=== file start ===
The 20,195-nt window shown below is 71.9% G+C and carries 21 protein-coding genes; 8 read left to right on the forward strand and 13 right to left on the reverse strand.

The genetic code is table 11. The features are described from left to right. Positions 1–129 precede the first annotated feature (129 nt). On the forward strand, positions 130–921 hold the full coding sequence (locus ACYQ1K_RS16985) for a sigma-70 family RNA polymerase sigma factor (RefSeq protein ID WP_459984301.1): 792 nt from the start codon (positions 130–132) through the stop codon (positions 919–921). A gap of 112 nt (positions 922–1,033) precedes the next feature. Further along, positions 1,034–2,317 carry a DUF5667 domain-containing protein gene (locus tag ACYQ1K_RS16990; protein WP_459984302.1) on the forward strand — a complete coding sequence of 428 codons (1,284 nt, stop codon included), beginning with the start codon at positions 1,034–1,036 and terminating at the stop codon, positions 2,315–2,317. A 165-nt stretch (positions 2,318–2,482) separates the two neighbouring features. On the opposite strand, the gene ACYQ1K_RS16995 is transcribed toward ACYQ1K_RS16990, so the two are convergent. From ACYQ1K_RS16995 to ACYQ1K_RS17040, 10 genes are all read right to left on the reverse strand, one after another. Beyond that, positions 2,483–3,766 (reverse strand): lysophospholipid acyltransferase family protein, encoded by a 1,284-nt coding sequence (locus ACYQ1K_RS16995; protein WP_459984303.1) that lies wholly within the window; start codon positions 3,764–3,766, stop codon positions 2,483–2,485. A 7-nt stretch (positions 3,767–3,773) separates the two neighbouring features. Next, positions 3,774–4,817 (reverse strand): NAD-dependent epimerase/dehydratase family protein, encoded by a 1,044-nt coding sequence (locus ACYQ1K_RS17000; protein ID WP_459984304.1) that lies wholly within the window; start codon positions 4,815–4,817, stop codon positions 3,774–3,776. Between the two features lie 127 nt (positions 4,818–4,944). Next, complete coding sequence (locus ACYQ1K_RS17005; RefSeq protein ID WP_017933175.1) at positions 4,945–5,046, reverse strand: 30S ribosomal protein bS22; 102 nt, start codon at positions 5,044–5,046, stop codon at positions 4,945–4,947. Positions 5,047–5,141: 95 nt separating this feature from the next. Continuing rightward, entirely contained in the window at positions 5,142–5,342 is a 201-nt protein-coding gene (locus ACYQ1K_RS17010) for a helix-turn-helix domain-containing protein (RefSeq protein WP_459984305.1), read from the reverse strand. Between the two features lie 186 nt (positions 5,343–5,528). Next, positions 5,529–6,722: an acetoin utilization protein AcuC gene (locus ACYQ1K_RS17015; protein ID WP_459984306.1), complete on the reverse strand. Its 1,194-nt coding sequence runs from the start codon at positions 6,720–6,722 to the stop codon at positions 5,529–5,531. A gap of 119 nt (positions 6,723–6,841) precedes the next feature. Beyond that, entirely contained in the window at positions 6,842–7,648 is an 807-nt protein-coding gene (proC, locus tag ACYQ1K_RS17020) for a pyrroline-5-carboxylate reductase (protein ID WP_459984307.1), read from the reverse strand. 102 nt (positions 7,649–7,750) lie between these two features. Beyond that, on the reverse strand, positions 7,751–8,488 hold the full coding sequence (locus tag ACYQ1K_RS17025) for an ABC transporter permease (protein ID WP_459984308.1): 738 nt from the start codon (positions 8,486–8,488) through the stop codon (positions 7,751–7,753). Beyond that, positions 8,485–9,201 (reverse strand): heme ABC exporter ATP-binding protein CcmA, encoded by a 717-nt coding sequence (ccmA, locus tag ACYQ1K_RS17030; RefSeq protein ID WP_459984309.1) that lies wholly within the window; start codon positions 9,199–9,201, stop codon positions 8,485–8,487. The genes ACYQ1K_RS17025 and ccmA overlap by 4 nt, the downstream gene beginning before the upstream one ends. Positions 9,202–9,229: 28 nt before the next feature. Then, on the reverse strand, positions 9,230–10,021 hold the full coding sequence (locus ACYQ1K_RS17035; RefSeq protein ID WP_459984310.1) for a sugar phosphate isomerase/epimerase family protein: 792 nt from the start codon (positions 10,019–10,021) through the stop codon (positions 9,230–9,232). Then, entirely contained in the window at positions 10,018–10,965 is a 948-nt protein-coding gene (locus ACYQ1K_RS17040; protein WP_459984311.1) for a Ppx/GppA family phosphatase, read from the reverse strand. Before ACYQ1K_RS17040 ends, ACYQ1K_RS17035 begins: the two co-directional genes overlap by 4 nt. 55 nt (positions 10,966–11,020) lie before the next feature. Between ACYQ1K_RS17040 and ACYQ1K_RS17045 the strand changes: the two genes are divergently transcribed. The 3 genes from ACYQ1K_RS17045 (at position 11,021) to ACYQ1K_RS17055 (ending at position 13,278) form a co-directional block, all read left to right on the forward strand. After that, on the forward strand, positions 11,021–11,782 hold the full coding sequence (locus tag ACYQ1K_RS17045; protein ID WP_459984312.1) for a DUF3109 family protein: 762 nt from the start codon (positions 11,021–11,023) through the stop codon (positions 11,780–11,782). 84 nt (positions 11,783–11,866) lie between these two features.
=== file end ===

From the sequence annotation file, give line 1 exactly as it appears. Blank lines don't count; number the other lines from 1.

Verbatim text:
The 20,195-nt window shown below is 71.9% G+C and carries 21 protein-coding genes; 8 read left to right on the forward strand and 13 right to left on the reverse strand.